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April 10, 2007

IPTV Rise Triggers Battle for Triple-Play Services

By Spencer D. Chin, TMCnet Web Editor

The ramp-up of the Internet Protocol Television (IPTV) market has in turn triggered a race to deliver triple-play services including bundled voice, Internet and entertainment services, according to market research by iSuppli Corp.
 
The firm projects global IPTV (News - Alert) subscribers will rise to 103 million in 2011, expanding at a compound annual growth rate (CAGR) of 92.5 percent, up from 3.9 million in 2006, This translates to $39.1 billion in revenue, up by a factor of more than 40 from $960.5 million in 2006.
 
“IPTV promises to add interactivity, personalization, integration of voice and data and value-added services to television entertainment,” said Frank Dickson, principal analyst for multimedia content services at iSuppli, in a statement. “Because of the wide variety of services offered by the technology, companies from various industries are being drawn into the IPTV/triple-play fight, sparking intensified competition among market participants.”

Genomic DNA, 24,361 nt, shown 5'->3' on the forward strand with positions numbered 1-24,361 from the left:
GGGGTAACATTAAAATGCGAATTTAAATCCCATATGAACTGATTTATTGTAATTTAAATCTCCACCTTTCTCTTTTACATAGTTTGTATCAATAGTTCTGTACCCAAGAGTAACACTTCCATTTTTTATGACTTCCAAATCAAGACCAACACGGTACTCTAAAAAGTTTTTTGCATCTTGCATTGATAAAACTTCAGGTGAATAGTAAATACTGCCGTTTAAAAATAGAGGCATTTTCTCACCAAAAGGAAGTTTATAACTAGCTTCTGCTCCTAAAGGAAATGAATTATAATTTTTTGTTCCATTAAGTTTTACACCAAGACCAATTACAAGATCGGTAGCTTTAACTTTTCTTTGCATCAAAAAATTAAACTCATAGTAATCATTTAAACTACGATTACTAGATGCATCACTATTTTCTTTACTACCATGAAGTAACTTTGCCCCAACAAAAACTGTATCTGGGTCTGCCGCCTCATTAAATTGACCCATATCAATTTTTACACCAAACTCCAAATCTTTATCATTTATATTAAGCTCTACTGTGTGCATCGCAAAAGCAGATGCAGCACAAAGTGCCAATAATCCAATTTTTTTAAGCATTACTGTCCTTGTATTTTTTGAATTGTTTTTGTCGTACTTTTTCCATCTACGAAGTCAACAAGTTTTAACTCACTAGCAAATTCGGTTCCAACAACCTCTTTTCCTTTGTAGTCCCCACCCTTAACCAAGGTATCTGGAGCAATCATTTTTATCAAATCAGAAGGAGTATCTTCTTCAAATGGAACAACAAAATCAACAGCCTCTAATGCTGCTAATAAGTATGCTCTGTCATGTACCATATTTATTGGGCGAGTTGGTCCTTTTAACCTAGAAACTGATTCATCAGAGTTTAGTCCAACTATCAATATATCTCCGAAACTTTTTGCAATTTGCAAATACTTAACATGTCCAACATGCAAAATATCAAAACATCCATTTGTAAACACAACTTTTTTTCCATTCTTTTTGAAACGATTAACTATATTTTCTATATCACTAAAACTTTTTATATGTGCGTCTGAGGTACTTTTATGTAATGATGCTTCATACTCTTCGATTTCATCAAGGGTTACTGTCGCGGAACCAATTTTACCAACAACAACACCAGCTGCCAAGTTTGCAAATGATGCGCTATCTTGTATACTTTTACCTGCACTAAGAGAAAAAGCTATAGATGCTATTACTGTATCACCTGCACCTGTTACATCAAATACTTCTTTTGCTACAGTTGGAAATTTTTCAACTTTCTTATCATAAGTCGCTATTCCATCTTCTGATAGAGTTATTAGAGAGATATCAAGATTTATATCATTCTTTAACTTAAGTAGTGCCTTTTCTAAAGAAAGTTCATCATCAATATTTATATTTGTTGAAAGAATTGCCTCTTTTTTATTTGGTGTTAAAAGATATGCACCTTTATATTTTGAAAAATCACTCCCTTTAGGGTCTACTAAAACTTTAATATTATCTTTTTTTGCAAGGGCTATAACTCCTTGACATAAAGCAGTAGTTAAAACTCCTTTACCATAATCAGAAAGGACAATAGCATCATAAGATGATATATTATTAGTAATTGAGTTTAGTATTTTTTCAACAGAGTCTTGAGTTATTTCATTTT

According to the report, the North American IPTV battle lines have been drawn between the cable television companies and the telecommunications providers. The cable companies offer a significant installed base of pay television subscribers and fast data rates using their cable-modem technology as they expand into data and voice communications.
 
Telecommunications providers, who view the cable companies’ move into voice as an unwanted intrusion, have responded by rolling out broadband-based IPTV services offering higher data transfer rates.
 
The report noted that satellite TV companies could also turn the tide in triple-play services, with DirecTV (News - Alert) and Echostar emphasizing HD  programming and the offering of unique content to attract consumers looking for alternatives.
 
In addition, the report said the proliferation of digital video recorders is impacting the move to time-shifting, interactivity and user-generated content. It is causing broadcasters to develop programs to encourage real time viewing and encourage interactivity via voting, for instance.
 
Ultimately, interactive and value-added services delivered via IPTV will narrow the divide between traditional TV broadcast programming and interactive broadband media experiences, iSuppli said.
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Spencer Chin is a contributing editor for TMCnet. To see more of his articles, please visit his columnist page.
 
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